Day Ninety Five – Seven (7th – 9th Dec) – Sailing from Puerto Natales to Puerto Montt

18 12 2010

After a good night’s sleep in our nice and cozy cabin, we woke to the truly stunning Chilean Fjords. Large and small islands and mountains scattered along the Southern coast of South America, and we were sailing amongst them for the next three days.

The rest of the boat was nice with a dining area, bar and plenty of outdoor deck space. However, this was a car and passenger ferry and not an out and out cruise ship; and being South America, a couple of lorries were laden with cattle. Our route took us from Puerto Natales, north through the Angostura Inglesa narrows, just 80m wide. We passed countless waterfalls and snow peaked mountains, making minor detours to a couple of glaciers and a small village Puerto Eden (150 people) only accessible by boat. Then onto a 12 hour stretch on the notoriously rough Pacific Ocean before getting into Puerto Montt on the morning of the fourth day. This 1200km journey took us through a half dozen national parks.

Day One:

Every available moment was spent out on deck, taking in the views and looking out for sea birds and marine life; such as sea lions, dolphins, whales etc. That was, when it wasn’t blowing a gale, raining, snowing or hail. This was still Southern Patagonia – temperatures were around minus 5 to plus 5 degrees Celsius, and full outdoor gear and cups of tea were essential when out on deck. The rest of the time was spent making friends, playing cards and drinking the 6 litres of wine we brought on board.

Day Two:

As the boat was only one third full, it was very comfortable on board. Most of our fellow passengers were from Europe or North America, with only about a dozen locals on board. There were various talks on board explaining what flora and fauna can be seen in the area, how glaciers shaped the region, and what to see around Puerto Montt…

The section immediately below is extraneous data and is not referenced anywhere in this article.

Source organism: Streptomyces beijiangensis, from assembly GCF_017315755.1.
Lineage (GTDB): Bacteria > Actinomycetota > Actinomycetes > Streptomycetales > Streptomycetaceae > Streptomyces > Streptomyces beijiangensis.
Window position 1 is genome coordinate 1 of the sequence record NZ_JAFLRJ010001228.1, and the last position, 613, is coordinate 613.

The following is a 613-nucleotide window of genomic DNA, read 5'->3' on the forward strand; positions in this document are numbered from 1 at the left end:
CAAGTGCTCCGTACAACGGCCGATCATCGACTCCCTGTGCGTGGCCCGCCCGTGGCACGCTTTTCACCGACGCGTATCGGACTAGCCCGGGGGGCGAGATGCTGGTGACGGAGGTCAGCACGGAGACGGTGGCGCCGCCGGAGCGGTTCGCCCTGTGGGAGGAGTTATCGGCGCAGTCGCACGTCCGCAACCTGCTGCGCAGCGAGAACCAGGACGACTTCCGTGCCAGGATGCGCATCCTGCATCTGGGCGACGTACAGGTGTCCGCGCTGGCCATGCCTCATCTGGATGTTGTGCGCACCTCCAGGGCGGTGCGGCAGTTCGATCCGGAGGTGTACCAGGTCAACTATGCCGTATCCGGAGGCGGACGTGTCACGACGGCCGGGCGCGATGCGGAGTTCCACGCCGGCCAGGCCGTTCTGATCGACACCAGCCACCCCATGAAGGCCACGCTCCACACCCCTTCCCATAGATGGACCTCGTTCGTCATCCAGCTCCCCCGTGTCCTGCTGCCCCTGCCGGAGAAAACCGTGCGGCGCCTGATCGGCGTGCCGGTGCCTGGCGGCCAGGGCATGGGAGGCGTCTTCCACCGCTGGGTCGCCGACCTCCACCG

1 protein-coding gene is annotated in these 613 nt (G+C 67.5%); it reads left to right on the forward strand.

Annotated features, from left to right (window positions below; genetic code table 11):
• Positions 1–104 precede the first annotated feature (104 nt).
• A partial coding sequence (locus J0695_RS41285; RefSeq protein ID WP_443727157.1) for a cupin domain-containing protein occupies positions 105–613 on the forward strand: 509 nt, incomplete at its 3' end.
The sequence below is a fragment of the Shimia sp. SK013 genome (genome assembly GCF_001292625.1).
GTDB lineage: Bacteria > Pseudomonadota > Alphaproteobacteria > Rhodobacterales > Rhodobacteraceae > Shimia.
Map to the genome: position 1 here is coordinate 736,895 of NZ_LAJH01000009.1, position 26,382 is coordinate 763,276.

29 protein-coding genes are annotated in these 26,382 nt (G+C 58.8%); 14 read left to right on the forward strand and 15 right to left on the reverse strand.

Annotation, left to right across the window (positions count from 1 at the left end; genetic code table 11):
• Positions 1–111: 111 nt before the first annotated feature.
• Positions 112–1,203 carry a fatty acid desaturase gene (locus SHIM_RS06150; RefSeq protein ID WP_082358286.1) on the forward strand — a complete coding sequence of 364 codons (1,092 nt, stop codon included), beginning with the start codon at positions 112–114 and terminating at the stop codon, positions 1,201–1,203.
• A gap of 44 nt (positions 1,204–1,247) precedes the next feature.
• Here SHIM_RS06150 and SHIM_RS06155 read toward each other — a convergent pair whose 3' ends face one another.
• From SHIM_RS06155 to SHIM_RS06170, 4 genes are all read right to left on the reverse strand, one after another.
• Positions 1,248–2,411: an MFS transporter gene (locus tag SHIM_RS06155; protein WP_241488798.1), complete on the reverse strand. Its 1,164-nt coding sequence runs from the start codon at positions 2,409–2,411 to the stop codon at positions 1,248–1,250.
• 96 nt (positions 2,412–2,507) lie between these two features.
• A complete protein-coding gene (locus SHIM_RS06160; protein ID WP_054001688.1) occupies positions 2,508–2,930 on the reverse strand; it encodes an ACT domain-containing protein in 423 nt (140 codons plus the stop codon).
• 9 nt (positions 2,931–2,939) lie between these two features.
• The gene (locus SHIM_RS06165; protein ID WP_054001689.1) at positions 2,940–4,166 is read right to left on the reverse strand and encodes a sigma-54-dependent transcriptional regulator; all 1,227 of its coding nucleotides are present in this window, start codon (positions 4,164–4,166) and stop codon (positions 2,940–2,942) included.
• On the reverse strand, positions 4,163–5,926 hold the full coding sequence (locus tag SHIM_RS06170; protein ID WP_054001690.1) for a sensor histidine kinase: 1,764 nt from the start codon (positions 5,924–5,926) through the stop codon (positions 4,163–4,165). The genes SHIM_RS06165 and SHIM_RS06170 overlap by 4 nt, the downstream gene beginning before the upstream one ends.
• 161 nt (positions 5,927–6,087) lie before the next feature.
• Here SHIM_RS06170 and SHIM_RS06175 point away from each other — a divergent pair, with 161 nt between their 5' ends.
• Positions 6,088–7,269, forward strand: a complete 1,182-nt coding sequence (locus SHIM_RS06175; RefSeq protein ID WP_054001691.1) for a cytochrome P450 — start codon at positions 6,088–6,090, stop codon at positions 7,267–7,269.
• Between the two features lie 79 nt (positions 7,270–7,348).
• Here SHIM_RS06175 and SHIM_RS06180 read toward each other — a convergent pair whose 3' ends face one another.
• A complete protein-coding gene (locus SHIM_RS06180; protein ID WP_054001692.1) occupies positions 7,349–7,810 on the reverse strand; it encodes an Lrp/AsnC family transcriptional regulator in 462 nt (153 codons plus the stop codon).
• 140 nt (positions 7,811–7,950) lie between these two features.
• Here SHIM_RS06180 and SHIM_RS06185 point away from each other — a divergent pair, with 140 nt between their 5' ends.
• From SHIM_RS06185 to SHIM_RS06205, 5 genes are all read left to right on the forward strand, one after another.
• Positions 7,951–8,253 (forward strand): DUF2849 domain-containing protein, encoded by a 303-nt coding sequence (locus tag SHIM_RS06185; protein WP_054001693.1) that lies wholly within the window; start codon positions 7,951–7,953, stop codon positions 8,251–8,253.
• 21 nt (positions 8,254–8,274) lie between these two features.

We hit the open Pacific Ocean at about 5pm, and everything changed. If it wasn’t nailed down, it fell over. By our limited experience of sailing it was rough going. However if you asked someone who worked on the boat ‘this was nothing’.

We were allowed on the bridge anytime we wished to spot wildlife and meet the captain. However, during the rough seas, it was great to watch the ship ride the swells and crash through the waves.

Common areas thinned out, dinner was quiet, walking became interesting and sleep was almost impossible.

Day Three:

We actually got a couple of hours of blue skies and the deck was awash with people playing chess, taking in the views and seeing who could throw a shoe the furthest from between their legs!

In the evening and after dinner we played bingo for wine and Navimag merchandise. However, before you could collect your prize you had to do a dance in front of everyone. Fortunately neither of us won a game. After the bingo came the party. It was highly amusing to dance on a boat that was still moving in the moderately choppy Golfo Corcovado, after having a few glasses of the old vino tinto.

Patagonia is a very beautiful area of the world, and on the boat you get a unique view of it in true wilderness. The trip was stunning and unforgettable.

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